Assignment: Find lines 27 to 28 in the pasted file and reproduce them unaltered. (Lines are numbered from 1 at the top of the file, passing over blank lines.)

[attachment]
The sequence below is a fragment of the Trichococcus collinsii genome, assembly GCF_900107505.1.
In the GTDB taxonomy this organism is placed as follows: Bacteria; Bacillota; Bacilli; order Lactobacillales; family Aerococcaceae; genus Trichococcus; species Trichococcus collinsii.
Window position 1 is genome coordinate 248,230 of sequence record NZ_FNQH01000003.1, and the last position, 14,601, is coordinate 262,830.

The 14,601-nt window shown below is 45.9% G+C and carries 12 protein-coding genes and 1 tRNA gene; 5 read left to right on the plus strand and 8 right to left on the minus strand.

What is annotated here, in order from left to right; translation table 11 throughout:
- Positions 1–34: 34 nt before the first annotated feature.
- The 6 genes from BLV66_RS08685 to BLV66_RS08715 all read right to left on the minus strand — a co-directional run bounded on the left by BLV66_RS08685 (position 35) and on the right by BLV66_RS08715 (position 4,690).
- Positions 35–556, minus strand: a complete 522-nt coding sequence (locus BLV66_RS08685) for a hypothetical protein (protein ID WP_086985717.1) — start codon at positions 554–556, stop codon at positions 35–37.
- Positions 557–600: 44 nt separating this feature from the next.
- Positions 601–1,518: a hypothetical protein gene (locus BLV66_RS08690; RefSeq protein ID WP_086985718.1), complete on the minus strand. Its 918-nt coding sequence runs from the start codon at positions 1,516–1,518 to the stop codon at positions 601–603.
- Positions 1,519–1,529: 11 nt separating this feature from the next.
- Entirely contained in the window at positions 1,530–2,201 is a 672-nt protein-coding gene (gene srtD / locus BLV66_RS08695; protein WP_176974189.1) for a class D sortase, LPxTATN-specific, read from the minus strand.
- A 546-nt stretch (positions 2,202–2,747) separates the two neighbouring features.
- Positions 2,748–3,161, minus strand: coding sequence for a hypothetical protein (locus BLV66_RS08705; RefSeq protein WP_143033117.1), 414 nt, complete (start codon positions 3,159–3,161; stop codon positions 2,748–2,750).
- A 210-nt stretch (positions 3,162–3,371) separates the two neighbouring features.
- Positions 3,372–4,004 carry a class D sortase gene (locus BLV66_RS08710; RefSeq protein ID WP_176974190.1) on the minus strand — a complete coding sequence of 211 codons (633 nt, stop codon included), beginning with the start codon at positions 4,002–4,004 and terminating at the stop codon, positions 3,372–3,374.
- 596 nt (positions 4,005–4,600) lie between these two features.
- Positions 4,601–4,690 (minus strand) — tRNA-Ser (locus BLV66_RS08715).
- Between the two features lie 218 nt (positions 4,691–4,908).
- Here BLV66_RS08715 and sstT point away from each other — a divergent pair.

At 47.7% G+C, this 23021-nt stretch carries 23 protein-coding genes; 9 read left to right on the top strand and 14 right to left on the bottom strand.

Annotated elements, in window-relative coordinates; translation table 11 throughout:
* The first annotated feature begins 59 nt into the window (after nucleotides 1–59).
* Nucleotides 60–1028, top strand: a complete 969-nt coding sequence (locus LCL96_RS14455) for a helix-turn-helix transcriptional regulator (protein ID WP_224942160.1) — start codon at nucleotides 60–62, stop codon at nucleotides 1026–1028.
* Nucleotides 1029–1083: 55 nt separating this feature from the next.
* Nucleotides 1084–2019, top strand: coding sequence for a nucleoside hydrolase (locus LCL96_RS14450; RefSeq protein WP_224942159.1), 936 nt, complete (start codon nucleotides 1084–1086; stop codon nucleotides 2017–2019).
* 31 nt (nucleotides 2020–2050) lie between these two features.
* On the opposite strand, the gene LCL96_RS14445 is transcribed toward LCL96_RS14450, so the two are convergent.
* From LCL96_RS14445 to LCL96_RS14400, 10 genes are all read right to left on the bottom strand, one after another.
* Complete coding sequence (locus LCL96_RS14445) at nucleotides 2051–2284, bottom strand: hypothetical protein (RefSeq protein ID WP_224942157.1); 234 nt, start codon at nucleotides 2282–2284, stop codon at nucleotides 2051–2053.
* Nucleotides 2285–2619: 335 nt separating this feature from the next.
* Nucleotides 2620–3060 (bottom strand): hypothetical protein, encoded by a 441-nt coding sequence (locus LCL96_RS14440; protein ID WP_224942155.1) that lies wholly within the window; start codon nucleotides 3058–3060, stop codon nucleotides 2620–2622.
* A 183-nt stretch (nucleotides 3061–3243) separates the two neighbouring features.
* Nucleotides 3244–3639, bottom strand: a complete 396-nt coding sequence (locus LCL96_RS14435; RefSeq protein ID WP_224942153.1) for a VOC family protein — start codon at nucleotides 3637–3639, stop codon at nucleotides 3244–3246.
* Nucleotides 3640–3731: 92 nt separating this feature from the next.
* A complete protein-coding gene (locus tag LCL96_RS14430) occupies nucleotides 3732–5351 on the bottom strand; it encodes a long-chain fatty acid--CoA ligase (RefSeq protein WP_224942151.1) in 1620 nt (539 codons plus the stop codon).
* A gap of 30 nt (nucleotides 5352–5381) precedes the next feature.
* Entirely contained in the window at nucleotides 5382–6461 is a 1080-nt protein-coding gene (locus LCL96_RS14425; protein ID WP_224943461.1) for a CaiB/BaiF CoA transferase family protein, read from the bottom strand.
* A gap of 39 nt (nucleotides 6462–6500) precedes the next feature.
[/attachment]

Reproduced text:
* 31 nt (nucleotides 2020–2050) lie between these two features.
* On the opposite strand, the gene LCL96_RS14445 is transcribed toward LCL96_RS14450, so the two are convergent.